[AfrICANN-discuss] Broadband a climate champion: ITU Puts forward ICT to bridge the ‘carbon emissions gap'

Anne-Rachel Inné annerachel at gmail.com
Thu Apr 5 08:58:20 SAST 2012

Broadband a climate champion: ITU Puts forward ICT to bridge the ‘carbon
emissions gap'


By Richard Chirgwin<http://forms.theregister.co.uk/mail_author/?story_url=/2012/04/03/itu_broadband_climate_report/>•
more from this author<http://search.theregister.co.uk/?author=Richard%20Chirgwin>

Posted in Networks <http://www.theregister.co.uk/networks/>, 3rd April 2012
22:58 GMT <http://www.theregister.co.uk/2012/04/03/>

 The ITU’s Broadband Commission report, *The Broadband Bridge: Linking ICT
with Climate Action*, is a good piece of advocacy – but can its
prescriptions work?

The premise of the report is simple enough: the Copenhagen Accord seeks a
capping of emissions at 44 gigatonnes of CO2 by 2020, but that’s unlikely
to be achieved. There’s a gap of maybe 9 Gt according to the
lowest-ambition pledges already made; and ICT can help bridge that gap.

The approaches the
are also straightforward: the IT sector needs “greening”
(something nobody much doubts, since less hungry data centres, to pick one
example, are also cheaper to run); and ICT can help other sectors by
transforming industries (replacing physical goods with electronic where
possible), by changing work behaviours (for example, replacing travel with
telecommuting), by allowing developing economies to leapfrog high-emission
phases (for example, letting them start out with smart buildings that can
be carbon-neutral or provide a net benefit), and by helping mitigation

There's even a snippet of endorsement for Australia's approach, with the
report calling for national broadband strategies - something that might at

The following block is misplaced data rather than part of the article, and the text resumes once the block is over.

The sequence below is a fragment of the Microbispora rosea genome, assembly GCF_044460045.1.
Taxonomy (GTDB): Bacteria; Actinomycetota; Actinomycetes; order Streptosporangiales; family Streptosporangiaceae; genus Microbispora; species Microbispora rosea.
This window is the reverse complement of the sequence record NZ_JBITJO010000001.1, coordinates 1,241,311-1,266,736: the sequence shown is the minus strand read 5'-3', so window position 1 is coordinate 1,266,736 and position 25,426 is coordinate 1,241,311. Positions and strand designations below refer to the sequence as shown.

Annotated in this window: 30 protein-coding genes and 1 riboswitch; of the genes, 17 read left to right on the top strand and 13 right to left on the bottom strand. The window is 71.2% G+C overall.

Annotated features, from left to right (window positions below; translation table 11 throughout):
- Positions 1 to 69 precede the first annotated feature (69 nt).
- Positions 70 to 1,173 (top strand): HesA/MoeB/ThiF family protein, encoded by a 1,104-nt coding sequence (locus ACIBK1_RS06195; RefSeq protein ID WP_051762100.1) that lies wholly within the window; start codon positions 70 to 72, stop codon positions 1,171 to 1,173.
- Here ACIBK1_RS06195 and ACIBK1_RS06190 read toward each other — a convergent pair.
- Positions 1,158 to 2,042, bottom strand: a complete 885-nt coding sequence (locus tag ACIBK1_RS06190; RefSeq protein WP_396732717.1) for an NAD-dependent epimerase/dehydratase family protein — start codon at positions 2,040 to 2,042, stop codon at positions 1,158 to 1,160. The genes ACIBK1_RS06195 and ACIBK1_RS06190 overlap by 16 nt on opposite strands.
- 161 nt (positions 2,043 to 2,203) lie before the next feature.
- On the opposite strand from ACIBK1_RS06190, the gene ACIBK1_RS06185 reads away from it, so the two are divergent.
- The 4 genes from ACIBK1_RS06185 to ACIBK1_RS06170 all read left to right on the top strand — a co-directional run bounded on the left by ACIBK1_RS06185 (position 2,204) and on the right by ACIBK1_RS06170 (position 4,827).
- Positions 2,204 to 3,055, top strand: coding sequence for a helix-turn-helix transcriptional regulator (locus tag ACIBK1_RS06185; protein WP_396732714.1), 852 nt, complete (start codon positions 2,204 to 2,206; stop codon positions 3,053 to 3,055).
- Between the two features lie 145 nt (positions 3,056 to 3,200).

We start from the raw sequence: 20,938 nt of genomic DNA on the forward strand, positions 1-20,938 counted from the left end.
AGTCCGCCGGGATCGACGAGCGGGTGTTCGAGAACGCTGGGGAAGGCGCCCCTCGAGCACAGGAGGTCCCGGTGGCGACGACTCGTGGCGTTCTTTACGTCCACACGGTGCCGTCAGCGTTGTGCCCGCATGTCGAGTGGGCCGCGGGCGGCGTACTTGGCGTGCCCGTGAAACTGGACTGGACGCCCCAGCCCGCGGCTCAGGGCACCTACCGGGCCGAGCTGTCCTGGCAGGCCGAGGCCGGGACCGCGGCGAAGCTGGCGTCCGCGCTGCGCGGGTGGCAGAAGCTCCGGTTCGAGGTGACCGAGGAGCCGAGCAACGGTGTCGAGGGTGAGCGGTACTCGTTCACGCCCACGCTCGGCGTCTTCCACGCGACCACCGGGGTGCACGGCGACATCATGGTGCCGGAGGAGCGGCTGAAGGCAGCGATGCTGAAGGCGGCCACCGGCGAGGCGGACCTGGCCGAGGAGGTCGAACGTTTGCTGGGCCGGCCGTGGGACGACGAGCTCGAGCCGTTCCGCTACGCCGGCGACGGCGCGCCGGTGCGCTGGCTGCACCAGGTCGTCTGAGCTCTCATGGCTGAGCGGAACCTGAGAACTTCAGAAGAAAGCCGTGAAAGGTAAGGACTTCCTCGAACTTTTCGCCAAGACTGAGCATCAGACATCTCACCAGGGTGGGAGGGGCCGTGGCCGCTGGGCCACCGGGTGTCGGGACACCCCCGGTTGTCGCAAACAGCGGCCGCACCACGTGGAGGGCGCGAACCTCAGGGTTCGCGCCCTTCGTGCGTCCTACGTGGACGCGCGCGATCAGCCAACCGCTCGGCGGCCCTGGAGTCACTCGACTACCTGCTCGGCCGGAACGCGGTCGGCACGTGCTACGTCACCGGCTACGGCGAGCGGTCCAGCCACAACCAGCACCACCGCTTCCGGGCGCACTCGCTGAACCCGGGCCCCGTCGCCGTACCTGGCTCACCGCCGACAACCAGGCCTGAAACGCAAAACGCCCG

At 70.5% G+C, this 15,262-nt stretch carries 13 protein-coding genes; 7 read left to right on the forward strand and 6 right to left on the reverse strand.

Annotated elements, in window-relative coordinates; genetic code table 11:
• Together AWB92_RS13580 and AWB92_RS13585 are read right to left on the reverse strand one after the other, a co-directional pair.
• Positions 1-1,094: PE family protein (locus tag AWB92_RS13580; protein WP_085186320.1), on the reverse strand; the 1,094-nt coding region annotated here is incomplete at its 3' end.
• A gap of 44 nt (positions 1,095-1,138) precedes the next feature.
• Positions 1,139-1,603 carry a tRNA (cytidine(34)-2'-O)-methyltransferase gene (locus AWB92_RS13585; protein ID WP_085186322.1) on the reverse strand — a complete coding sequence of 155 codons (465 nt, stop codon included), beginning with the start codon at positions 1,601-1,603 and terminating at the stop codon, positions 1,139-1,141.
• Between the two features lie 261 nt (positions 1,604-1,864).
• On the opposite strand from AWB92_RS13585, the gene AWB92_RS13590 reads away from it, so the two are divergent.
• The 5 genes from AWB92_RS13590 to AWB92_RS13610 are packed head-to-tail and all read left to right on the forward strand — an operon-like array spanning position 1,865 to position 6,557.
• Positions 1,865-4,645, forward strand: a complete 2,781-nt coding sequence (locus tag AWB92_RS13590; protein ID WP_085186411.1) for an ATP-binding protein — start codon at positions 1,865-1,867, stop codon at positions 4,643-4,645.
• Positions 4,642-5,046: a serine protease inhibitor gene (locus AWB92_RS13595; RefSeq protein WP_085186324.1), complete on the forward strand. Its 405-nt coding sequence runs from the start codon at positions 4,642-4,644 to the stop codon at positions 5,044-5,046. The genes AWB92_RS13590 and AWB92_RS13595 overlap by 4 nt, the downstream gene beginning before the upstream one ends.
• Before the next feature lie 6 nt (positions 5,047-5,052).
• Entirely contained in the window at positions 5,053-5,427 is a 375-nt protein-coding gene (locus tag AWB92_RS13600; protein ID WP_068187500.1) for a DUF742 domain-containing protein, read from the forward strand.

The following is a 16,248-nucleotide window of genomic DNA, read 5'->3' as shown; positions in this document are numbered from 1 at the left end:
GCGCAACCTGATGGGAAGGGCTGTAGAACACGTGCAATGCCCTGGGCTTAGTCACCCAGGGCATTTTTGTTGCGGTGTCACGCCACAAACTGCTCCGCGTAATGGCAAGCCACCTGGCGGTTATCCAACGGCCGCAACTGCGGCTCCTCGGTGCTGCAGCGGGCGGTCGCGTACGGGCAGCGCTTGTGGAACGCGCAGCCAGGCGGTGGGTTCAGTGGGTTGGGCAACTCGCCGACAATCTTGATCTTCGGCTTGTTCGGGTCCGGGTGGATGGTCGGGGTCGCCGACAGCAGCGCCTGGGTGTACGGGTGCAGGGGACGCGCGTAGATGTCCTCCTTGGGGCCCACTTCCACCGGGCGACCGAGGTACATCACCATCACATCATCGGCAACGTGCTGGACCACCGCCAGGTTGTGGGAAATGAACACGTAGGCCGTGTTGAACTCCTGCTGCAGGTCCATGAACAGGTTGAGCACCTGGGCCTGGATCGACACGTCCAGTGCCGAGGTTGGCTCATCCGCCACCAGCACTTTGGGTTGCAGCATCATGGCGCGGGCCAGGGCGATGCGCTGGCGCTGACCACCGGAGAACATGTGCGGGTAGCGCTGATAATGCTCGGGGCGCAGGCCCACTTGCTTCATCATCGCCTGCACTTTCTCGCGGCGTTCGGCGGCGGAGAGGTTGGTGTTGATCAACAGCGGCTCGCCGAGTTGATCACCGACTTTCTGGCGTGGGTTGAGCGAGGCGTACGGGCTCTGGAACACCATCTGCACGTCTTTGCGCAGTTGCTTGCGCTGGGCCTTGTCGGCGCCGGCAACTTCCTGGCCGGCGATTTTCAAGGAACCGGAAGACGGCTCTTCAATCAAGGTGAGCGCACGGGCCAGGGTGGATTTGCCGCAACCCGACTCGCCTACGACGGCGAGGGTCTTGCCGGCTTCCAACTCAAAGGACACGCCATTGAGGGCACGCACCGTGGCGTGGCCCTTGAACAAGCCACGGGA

least offset the loopy bad-math sideswipes this country's National
Broadband Network keeps copping from *The Economist*.

The report is released ahead of the June 2012 UN Conference on Sustainable
Development in Rio, it’s so worthy it hurts, and I’m pessimistic about it
making any difference, because humans – particularly as we discover
consumerism – prefer to add than to substitute.

While there are exceptions in books, newspapers, and CDs, all too often
people layer the new on top of their existing behaviours, rather than
substituting new-for-old. Sure, people buy, install and even use
videoconferencing systems – but how many executives give up the travel
budgets that represent their status?

Or there’s the interaction with communications technologies and work: in
spite of peoples’ ability to telecommute, any Sydney commuter will agree
with the official reports that traffic is getting worse as the years go by.
Instead of replacing the trip to the office, the always-in-touch worker is
supposed to do *both* - travel to the office, and make out-of-hours
connections so as to keep working.

In spite of the pervasive belief that the Internet is destroying
television, you only have to watch Twitter at the right time to see that
people are adding their Tablet usage to their TV-watching.

The Internet is replacing any number of individuals’ trips to particular
kinds of shops, but the products they buy from the Internet often involve
international air freight as well as a local delivery van.

And that’s ignoring the other problem implicit in the ITU’s report.

As ITU secretary-general Dr Hamadoun Touré said in the report’s
“Addressing climate change implies completely transforming our way of life,
the way we work, the way we travel, shifting our model of development to a
fairer, more sustainable model to ensure our survival. We need to put at
stake all the resources available to us, and mobilize the political will to
turn discussions and negotiations into agreements and actions.”

This is all well and good, but standing against it is a pervasive mood
against top-down solutions – particularly in countries like Australia,
America and the UK, and particularly in the face of the problems facing
another top-down solution, the Euro.

Take the focus on smart cities and smart grids, for example: while these
offer opportunities for advances in energy efficiency, the opportunity is
offset by political opposition that ranges from the reasonable (if this is
more efficient, how come we’re paying more for power to fund the smart
meter projects?) to the nearly-reasonable (is smart metering at risk of
being too intrusive?) to loopy (smart meters will give you cancer).

In other words, any top-down project needs to be extremely well-executed if
it’s to survive on the ground.

In spite of my personal pessimism, however, I’d encourage you to take a
look at the report: it provides a very good compendium of research and
research sources into the interaction between ICT and energy, and even if
the policy prescriptions don’t pan out, information is always a good place
to start. ®
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